Thanks to a recent study by TransPerfect, the important role that language translations play in e-commerce finally has some measurable data to be analyzed.
While the positive effects for e-commerce stemming from rampant globalization through the Internet are obvious, such as having a larger, worldwide assortment of potential customers, there are some issues that undeniably need to be addressed before the market can reach its fullest potential.
One of those problems is a widespread language barrier that moves from country to country, and sometimes within them, that makes it hard for some e-commerce retailers to market to and reach groups outside of their local region. The survey in question aims to address this problem, with TransPerfect, the world's largest privately held provider of language services and translation-related technologies, comparing the views of both e-tailers and consumers as it relates to their different expectations concerning online translation.
What the results show is a noteworthy disparity between the way that executives and e-tailers, from companies of varying sizes, consider translations, and the way that global consumers weigh them. Just 19 percent of executives surveyed said that translating information online was a high priority. Does that sound like someone in the e-commerce game you might know? Because, if so, you may want to let them know that 63 percent of consumer respondents said that they are more likely to buy from a website available in their native language.
That number is underscored by the fact that 73 percent of surveyed consumers said they encounter e-commerce websites that aren't available in their native languages. What's more, over half of those same consumers said that, when left to their own devices, they will either attempt to translate material on their own, rely on a browser-based translation application to do it for them, or, far worse for e-tailers, will simply end their shopping sessions and move on. This could potentially mean substantial revenue losses for many e-commerce companies because of a lack of translations on their websites.
Also important to note is the fact that almost 68 percent of respondents said that they "sometimes" or "always" encounter website translations that aren't correct or are confusing because the translations lacked an understanding of their culture. This seems to show that it is important to invest in online translations in more than just a superficial way, because it can not only turn off customers, but straight up confuse them if you don't take the time to make sure your translations are done right.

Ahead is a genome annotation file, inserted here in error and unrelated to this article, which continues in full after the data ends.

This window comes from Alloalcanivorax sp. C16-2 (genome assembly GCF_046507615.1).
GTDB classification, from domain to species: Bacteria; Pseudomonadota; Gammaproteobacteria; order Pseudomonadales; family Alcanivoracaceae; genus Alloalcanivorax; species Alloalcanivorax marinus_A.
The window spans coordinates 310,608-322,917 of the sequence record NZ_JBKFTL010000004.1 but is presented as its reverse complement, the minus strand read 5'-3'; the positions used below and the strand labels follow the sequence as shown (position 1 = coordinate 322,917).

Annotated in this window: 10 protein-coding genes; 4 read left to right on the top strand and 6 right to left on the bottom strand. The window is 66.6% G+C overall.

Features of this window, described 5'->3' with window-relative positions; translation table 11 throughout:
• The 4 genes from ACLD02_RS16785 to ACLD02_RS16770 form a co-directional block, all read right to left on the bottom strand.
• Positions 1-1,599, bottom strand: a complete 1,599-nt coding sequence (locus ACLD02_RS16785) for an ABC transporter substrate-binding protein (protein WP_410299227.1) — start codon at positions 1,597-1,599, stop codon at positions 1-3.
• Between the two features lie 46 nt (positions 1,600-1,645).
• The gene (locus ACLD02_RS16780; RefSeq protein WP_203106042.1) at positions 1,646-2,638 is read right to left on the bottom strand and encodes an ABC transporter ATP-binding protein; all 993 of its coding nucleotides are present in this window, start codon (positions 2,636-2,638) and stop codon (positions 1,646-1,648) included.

That being said, here's a list of things e-commerce businesses can do that will translate to success (get it?):
- Take notice of local sites
Really understand the different markets that you're trying to reach. It helps to have a design that can appeal to various cultural backgrounds and is accessible to (almost) everyone to visits your site, so follow the lead of Facebook or Amazon when it comes to creating an all-encompassing approach to your website.
- Become local
One thing you can easily do to appeal to a specific overseas market is to create a localized Top Level Domain (TLD) for each country or language.
- Ponder your keyword selection
You need to be sure that your SEO and PPC keywords that you use in copy and tags are properly researched for each target market. Also, it would help you to know what the successful keywords of their local competition are, as well as maybe using some specific, local terms along with your more generic words. And, please, make sure you test and analyze your selected keywords. You won't be sorry.
- Start small
To see both how well your translating skills are working and how your e-commerce business is going over in a new market, start by just offering a limited (and targeted) range of products when first launching your site overseas.
- Human translators work best
We've all seen the hours of mindless fun that can be had copy and pasting between various online translators, but I think you may want a bit more security when translating for your business. Poor grammar and awkward phrasing are off-putting for anyone, so make sure that you're content is translated, or at the very least checked, by a professional, HUMAN translator before your site goes live.